It is hypothesized that fibrosis results from a cascade of biological reactions, which is incited by repetitive minor trauma to the penis.
These changes then lead to transformation in the tunical collagen from type 1 to a predominant type 3. The inciting trauma is also associated with subsequent inelasticity of the tunica leading to scarring.
How common is Peyronie’s disease?
Peyronie’s is more common than you think.
Prevalence of Peyronie’s disease varies widely, however, worldwide prevalence estimates range from 0.3% to 13.1%.
Rates may be higher among men who present with comorbidities such as those with diabetes, prostate cancer, hypertension, lipid abnormalities, ischaemic cardiomyopathy, erectile dysfunction, smoking, and excessive consumption of alcohol.
Studies have shown that the prevalence can be as high as 16% in men after radical prostatectomy and up to 20.3% in men with diabetes and erectile dysfunction.
It is believed that Peyronie’s disease is under-reported due to factors such as a lack of knowledge on the disease, social stigma, as well as inability to recognize that the disease may be occurring on a spectrum of symptoms.
Am I at risk of getting Peyronie’s disease?
Peyronie’s diseases is not always caused by injury or trauma. Some potential causes of Peyronie’s include;
- Age: Your risk of developing Peyronie’s disease increases with age and is quite high for men in their 50’s and 60’s. Some men are born with Peyronie’s or develop it very early. These men are diagnosed as having congenital penile curvature.
- Genes: It is thought that Peyronie’s disease has a hereditary link and if one of your family members has PD then you have a higher chance of developing it.
- Connective tissue disorders: If you already have connective tissue disorders around your hands or elsewhere you are at greater risk of developing Peyronie’s disease.
- Lifestyle: Poor lifestyle choices such as drinking and smoking are thought to increase the chances of developing PD and increase the severity of exiting cases.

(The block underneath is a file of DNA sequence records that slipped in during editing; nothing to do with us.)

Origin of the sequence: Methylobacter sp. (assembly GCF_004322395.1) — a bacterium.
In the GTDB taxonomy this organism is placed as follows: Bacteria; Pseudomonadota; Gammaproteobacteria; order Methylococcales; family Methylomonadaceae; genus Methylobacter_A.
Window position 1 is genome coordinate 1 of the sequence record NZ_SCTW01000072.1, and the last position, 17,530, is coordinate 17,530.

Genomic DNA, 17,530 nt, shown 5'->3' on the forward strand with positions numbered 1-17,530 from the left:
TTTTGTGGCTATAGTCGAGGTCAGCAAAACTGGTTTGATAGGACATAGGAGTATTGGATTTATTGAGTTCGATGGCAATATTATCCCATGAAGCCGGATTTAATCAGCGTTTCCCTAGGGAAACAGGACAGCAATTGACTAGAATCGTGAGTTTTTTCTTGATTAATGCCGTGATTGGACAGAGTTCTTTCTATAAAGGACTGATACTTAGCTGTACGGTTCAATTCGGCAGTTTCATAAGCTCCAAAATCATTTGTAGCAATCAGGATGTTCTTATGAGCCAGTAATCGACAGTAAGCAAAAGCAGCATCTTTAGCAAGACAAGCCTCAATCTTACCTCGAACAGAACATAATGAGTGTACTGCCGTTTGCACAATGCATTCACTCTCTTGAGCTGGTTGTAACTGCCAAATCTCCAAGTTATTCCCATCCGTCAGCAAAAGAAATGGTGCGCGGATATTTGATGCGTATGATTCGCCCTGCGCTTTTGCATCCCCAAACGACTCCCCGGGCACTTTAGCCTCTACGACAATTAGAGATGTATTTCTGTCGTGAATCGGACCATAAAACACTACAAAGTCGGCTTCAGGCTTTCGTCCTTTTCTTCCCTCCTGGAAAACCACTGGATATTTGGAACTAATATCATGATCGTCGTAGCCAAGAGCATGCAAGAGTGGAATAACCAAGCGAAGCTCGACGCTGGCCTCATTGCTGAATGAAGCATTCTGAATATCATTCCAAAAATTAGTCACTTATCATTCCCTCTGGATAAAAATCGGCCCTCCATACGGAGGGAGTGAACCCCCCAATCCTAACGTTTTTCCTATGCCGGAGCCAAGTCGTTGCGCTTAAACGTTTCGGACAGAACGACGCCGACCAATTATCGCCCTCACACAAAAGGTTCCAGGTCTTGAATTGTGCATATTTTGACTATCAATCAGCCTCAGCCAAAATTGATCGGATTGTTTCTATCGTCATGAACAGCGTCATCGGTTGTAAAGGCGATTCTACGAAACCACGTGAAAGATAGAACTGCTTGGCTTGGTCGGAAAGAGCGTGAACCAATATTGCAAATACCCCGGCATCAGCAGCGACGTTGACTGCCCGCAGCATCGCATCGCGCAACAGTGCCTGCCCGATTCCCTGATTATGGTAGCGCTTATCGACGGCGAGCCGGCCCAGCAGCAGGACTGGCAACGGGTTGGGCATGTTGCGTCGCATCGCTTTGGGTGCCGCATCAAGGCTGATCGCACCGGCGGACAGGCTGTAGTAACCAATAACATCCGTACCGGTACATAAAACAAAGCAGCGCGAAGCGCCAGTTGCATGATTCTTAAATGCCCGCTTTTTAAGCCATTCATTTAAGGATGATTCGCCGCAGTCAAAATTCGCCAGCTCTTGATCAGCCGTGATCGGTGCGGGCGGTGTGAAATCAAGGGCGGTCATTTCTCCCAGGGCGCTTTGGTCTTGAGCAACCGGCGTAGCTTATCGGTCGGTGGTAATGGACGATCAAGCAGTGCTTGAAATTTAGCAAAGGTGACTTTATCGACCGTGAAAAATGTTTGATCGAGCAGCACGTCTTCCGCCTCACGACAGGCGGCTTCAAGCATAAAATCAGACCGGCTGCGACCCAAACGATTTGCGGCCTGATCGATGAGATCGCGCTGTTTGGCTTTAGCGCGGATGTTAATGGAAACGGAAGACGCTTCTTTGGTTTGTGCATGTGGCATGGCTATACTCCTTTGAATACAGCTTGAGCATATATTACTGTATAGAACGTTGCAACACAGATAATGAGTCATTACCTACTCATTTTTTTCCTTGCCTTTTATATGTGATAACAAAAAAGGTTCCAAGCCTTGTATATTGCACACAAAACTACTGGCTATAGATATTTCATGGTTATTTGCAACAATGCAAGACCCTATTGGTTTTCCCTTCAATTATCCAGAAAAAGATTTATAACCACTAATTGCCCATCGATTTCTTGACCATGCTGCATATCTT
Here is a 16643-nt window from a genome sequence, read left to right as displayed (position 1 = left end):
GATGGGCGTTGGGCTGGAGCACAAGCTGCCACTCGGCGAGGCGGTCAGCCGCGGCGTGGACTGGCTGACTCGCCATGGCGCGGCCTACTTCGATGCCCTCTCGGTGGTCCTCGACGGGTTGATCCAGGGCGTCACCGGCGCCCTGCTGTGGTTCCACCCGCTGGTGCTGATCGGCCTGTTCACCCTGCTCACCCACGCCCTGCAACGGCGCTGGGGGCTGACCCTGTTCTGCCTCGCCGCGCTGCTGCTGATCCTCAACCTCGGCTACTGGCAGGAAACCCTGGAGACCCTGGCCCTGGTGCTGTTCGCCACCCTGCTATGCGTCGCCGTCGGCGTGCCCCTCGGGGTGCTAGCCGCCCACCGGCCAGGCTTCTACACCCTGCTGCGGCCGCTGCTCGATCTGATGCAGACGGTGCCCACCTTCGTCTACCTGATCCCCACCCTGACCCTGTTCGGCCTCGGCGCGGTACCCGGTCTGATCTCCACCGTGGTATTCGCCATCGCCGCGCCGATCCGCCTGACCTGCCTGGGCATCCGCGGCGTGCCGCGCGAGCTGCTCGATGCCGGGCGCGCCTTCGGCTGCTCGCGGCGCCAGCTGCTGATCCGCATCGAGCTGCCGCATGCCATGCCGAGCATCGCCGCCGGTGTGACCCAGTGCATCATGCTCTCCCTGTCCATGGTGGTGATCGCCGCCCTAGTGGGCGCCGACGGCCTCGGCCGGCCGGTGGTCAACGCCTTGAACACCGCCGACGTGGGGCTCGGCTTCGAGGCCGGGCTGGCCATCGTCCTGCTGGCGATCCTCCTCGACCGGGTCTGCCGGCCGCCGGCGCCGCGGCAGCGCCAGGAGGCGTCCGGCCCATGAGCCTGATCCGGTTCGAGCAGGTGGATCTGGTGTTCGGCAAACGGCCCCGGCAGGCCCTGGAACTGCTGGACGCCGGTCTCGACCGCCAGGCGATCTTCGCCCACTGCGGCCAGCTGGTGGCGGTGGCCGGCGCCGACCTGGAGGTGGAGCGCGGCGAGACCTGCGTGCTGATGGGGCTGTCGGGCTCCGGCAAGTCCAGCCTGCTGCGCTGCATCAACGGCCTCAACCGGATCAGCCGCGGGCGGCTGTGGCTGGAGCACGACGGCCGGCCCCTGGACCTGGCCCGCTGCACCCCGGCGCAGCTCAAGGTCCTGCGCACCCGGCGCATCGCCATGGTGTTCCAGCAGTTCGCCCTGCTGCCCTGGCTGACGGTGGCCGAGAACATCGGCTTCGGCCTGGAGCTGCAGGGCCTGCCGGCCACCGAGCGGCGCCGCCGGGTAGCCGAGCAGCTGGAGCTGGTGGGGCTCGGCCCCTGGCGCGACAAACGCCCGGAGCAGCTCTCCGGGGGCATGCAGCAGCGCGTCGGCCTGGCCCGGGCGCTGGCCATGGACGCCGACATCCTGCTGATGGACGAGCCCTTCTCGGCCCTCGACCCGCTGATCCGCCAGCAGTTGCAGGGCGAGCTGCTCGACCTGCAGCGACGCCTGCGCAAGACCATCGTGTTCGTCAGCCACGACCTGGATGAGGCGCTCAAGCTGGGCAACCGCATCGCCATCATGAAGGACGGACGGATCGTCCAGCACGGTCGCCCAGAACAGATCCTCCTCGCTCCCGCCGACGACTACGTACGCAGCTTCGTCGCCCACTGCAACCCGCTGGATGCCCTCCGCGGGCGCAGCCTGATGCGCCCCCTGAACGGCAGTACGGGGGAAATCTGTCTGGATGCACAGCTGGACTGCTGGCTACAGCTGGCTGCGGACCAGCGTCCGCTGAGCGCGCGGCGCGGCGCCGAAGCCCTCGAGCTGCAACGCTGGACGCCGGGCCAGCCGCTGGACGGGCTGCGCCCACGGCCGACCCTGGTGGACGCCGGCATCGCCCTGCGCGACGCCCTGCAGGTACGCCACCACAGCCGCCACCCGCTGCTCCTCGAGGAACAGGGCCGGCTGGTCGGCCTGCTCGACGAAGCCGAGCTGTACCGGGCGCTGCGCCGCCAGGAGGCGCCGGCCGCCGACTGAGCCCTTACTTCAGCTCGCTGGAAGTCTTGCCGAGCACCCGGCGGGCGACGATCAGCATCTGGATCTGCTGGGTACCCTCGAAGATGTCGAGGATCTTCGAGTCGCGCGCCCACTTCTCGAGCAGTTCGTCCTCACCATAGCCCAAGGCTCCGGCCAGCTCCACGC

How do you diagnose Peyronie’s disease?
Peyronie’s disease is relatively simple to diagnose. At Vityl Men’s Health Clinic we have uncovered undiagnosed Peyronie’s disease through a series of examinations and questions about your medical history. Once an initial diagnosis has been made our doctors may schedule a scan and a referral with our urologist to discuss treatment options.
How can you self-diagnose Peyronie’s disease?
Most times, people may be scared to seek consultation with a doctor once they notice any of the common symptoms. It should be noted that speaking to a doctor is the best way to find out whether or not you have this condition. It must be emphasized that if you do notice any of these symptoms below, you must consider seeking a formal diagnosis sooner rather than later.
The symptoms of Peyronie’s disease include:
- Overnight shortening of the penis
- Lumps in the penis
- Soft erections
- Narrowing or “hourglass” of the penile shaft
- Painful erections during sexual intercourse
- A curve in the penis during an erection.
How do you formally diagnose Peyronie’s?
A patient may notice certain signs and symptoms which may indicate Peyronie’s disease. Some of these symptoms include pain, abnormal shape, lumps in the penis, and shrinking or decrease in length, among many others.
In some cases, the medical experts may need to trace the cause of the noticeable changes before making specific conclusions. During the investigation, some patients may recall incidents which incurred an injury to the penis during sexual intercourse or other vigorous activities.